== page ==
It would seem that the commitment of the three defense ministers indeed pushed their military personnel to expedite the necessary agreements at the operational level. a framework of arrangement among the three military forces was signed on July 14, 2016. the elements contained in the framework are the same as those found in the joint declaration issued by the foreign ministers.
the three defense ministers held their third trilateral meeting on the sidelines of the usasean Defense Dialogue in hawaii in september 2016, this time with new Philippine secretary of national Defense Delfin lorenzana attending. standard operating procedures for maritime patrols, rendering assistance to nationals in distress and intelligence sharing were supposed to be crafted under the framework arrangement.
however, only the information-sharing protocol was ready by that time. the other protocols were still being discussed at the working level. nonetheless, the three ministers agreed to start exploring joint air patrols.4
Indonesia hosted the fourth trilateral defense ministerial in October 2016. at this time, their respective military forces had already identified a specific geographic area of co-operation, known as the transit corridor. In this meeting, the idea of conducting joint exercises and establishing a joint military command post were discussed.5 Given the difficulties of putting joint military command posts in each country’s territory, military co-ordination centers were instead launched in June 2017, along with the launching of maritime patrols.
While this trilateral framework offers good prospects for co-operation, several inherent challenges must be addressed if it is to go beyond policy pronouncements into actual implementation.
Foremost is the need to synergize efforts among various government agencies in each of the three countries involved, such as foreign affairs, defense and military, national security agencies and police forces. While these agencies are not precluded from pursuing trilateral co-operation with their respective counterparts (i.e. among various ministries and police forces), trilateral cooperation must be among the three national governments, not just agencies. this would lead to a more co-ordinated effort and avoid duplication of initiatives. as an example of such duplication, trilateral co-operation requires action plans and specific items to be agreed upon by the foreign ministries — going beyond common foreign-policy pronouncements. these action plans may be better left to the defense and military sectors to thrash out and define specific courses of actions to be agreed by their respective defense ministries. Currently, the three countries’ foreign ministries have crafted trilateral actions, although some are specific to other agencies and need inputs from these agencies. In another example, officials at defense ministry level, beyond crafting defenselevel actions, are also deeply involved in crafting military action plans.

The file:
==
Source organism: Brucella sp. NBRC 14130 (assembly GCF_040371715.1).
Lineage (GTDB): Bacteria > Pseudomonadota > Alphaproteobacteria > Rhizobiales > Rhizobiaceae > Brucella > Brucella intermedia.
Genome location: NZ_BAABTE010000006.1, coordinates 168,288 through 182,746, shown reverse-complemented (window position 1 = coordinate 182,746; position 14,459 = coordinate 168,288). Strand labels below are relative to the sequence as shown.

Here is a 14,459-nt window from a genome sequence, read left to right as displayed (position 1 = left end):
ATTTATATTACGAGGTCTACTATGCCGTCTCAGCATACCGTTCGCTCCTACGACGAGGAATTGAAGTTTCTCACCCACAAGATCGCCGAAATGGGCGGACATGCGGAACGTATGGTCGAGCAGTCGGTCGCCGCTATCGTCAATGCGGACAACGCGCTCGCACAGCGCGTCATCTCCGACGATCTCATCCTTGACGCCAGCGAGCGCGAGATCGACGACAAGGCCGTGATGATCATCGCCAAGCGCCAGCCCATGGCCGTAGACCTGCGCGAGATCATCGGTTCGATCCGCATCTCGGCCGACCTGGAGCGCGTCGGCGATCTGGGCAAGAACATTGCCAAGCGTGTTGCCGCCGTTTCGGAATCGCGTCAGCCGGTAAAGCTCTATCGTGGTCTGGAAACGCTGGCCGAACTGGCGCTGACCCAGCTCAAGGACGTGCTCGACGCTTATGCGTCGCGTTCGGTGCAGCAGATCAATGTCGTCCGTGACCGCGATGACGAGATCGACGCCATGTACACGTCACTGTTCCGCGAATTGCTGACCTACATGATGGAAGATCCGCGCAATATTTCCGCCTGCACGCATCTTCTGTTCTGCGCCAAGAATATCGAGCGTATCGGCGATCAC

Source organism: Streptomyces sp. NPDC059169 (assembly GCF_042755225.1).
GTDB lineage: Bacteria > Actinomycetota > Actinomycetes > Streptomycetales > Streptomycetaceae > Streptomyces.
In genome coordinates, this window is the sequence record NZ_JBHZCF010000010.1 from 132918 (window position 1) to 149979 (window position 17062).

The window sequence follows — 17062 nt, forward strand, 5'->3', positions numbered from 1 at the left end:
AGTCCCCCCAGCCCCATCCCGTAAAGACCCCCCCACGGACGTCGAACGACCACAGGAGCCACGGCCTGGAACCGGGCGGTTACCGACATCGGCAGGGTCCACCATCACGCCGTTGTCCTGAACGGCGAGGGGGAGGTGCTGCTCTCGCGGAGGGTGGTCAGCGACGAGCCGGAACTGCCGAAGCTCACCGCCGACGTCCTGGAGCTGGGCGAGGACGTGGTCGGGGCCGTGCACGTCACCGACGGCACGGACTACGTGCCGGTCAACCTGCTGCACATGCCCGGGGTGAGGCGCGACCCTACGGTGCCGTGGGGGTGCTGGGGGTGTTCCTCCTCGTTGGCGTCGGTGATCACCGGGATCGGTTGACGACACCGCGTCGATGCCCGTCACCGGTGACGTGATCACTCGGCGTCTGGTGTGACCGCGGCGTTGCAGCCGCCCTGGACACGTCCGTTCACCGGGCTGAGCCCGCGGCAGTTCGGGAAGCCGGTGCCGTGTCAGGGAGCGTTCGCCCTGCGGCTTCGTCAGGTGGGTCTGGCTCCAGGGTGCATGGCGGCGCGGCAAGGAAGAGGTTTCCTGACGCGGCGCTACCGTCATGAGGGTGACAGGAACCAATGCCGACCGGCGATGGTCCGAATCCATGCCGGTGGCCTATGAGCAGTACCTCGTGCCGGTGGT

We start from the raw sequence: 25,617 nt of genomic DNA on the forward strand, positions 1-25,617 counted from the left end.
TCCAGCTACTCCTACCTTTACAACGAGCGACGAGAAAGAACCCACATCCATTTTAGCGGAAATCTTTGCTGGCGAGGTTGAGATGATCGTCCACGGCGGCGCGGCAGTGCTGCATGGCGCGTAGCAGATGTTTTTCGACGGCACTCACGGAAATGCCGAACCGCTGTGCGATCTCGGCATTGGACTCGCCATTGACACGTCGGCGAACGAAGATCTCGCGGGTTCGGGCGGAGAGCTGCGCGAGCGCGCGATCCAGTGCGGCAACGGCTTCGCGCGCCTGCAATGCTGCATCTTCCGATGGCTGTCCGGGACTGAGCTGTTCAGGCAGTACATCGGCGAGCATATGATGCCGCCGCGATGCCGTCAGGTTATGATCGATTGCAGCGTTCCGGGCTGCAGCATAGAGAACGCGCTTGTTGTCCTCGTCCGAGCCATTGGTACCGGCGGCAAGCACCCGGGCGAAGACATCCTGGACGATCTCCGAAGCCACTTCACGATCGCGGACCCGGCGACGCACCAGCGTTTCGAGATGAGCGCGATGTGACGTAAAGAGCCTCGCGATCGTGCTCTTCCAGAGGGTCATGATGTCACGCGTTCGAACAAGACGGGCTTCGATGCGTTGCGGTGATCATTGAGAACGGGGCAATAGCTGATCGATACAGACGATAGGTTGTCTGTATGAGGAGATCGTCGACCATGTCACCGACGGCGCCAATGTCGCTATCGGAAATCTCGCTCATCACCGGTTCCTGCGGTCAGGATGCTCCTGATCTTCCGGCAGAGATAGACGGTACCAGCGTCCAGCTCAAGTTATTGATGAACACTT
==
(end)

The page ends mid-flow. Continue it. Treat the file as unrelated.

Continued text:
In specifying military action plans, the exact role to be played by police and national security agency officials should likewise be spelled out. One constraint in curbing the rising challenge posed by violent extremism is that each of the three countries has different agencies in the lead on this issue: for the Philippines, it is the national police, as terrorism is still considered a law enforcement problem, the case of Marawi being an exception; for Indonesia, it is both a police and a military issue; for Malaysia, its national security Council, which is directly under the Office of the Prime Minister, takes the lead. Given these differences, much time has been spent to ensure interagency collaboration at the trilateral level when in fact interagency co-ordination should have been fleshed out at their respective national levels.
as it is often said, the devil is in the details, and working out the details of trilateral co-operation has taken much time, because the so-called Joint Working Group has had to convene several times. Interestingly, the complete operational details of trilateral co-operation remain under discussion even after joint maritime and air patrols have been launched. Interestingly too, the military coordination centers are not yet fully operational in each of the three countries, notwithstanding the symbolic launching of these MCCS in mid-2017.
While the three countries are fellow asean members, what could not be ignored is the seeming competition among the three countries, especially in the context of various bilateral issues
Indonesia and Malaysia and between the Philippines and Malaysia. at times, these issues play out even in what might be considered the simple matter of the venue for a trilateral maritime patrol. Of course, when the contentious issue of territory is at stake, the seemingly simple matter of a venue for a launching ceremony becomes complicated, given its possible political implications. this prompted the transfer of venue for the launching of the trilateral maritime patrol from subang, Malaysia, to tarakan, Indonesia, causing a further two-month delay from the initially proposed april launch.